April 22, 2021

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Top Story

EU Considers New AI Regulations

New Rules for Specific Use Cases of AI

Yesterday, the European Union proposed a bill which would limit the use of facial recognition technology by law enforcement and ban some artificial intelligence systems. It marks the broadest effort by a government to regulate use cases for AI. The bill would contain a list of what the EU government is calling “high risk” uses of AI. These use cases would be subject to specific rules.

AI systems for infrastructure, loan applications, and college admissions would be monitored under the proposed law. Companies failing to comply with the new rules could face fines of up to 6% of their annual worldwide revenue depending on the violation.

The bill is part of the EU’s efforts to reign in the practices of global technology companies and prevent new technologies from harming consumers.

How the Rule Could Impact Tech Companies

It could take years for the proposed bill to become a law. It needs the approval of the European Council, which represents the 27 nations in the bloc, and the elected Parliament. If the bill passes, it will have big implications for technology companies developing AI systems, including Amazon (AMZN), Google (GOOGL), Facebook (FB) and Microsoft (MSFT). These companies have made significant investments in AI for industries including healthcare, finance, and insurance.

Despite some concerns, technology industry lobbyists were relieved the bill only targets high-risk AI systems. The EU said most AI systems, including those used for videogames and spam filters, will not be subject to the new rules.

High-Risk AI Systems to Face Scrutiny

If the law is passed, companies creating AI systems which land on the EU’s high-risk list would need to provide documentation to the government detailing how their system works. They would have to comply with the rules and demonstrate human oversight of the system design and uses. The EU could also send regulators to review algorithms if they are creating systems which identify faces or fingerprints or could put a person’s safety at risk.

As the bill makes the rounds through Parliament, tech companies and consumers around the world will be eager to see how negotiations unfold and what the rule could mean for the future of AI.

How Do You Know When It’s Time to Refinance Your Student Loan?

Essentially, refinancing is taking out a new loan to pay off your existing student loan. Depending on individual financial situations, applicants could qualify for a lower interest rate through refinancing—which could mean lower monthly payments and saving money in the long run.

Refinancing won’t be the right choice for everyone. Refinancing federal student loans eliminates them from the federal benefits and borrower protections—including the current CARES Act payment and interest relief. But for borrowers with private student loan debt, refinancing could lock in a lower interest rate and help save money over the life of the loan.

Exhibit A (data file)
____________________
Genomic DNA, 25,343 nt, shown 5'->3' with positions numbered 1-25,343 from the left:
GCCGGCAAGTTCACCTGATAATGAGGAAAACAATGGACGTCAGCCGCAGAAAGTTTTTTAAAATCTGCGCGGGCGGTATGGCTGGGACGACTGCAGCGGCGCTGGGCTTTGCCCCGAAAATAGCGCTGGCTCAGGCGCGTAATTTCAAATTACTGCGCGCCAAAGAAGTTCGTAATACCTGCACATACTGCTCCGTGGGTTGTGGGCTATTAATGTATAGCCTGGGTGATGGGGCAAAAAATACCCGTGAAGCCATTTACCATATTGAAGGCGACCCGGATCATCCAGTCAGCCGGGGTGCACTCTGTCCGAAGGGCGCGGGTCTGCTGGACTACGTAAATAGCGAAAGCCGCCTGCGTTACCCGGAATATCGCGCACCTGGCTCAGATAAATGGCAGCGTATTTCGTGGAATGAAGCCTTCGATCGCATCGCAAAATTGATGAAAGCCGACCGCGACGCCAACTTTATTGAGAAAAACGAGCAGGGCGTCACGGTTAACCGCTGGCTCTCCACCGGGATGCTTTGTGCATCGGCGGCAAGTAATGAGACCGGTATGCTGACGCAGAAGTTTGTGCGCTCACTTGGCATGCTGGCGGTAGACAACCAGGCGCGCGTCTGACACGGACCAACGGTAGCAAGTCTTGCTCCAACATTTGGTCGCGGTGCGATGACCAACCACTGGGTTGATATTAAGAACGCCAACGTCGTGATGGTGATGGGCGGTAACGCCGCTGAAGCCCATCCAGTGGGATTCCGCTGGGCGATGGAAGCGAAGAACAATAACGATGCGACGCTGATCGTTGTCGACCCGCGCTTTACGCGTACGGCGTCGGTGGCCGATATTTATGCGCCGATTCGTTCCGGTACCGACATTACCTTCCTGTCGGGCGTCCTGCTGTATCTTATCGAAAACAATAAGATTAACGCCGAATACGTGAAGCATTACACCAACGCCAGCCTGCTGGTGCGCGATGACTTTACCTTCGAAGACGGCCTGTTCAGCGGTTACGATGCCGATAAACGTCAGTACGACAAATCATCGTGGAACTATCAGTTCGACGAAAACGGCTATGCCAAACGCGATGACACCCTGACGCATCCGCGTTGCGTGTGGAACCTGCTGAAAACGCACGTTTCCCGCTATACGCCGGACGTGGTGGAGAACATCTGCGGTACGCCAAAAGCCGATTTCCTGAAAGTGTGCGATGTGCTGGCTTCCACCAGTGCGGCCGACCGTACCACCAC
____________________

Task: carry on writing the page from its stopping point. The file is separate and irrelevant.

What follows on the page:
For a limited time, refinance a student loan and earn a $350 bonus. Plus, get an extra $100 when you set up direct deposit into SoFi Money. Check your rate before the offer ends 4/30/21.


Liz Looks at: Recovery

A New Weekly Column with Liz Young

Liz Young is SoFi’s Head of Investment Strategy, responsible for providing economic and market insights. Liz is passionate about educating others on markets and investing in order to help people feel empowered to take a more active role in their financial futures. This week, see what Liz has to say about the economic recovery post COVID-19.

Ready, Set, Recover!

We are slowly, but surely, making welcome progress toward a reopened economy. Our lives as consumers may look different than they were pre-pandemic, but they will undoubtedly include more activity and mobility. Spring and summer will be a critical time for our economy and markets to make this transition, and I am optimistic that the ultimate outcome will be one of strong growth, healthy demand, and happier times.

Naturally, as we make this pivot, markets will have to reassess where the new opportunities are, both short term and long term. What’s going to win in the next phase? The typical answer you’ll hear is “cyclicals,” but what exactly does that mean? Cyclicals are sectors of the market that generally follow the path of the economy. They tend to do well when the economy expands and not so well when the economy contracts or goes into recession. Specifically, sectors such as financials, industrials, energy, materials, and consumer discretionary would fall into that camp. This is the opportunity set that’s immediately in front of us as we watch the economy come back to life.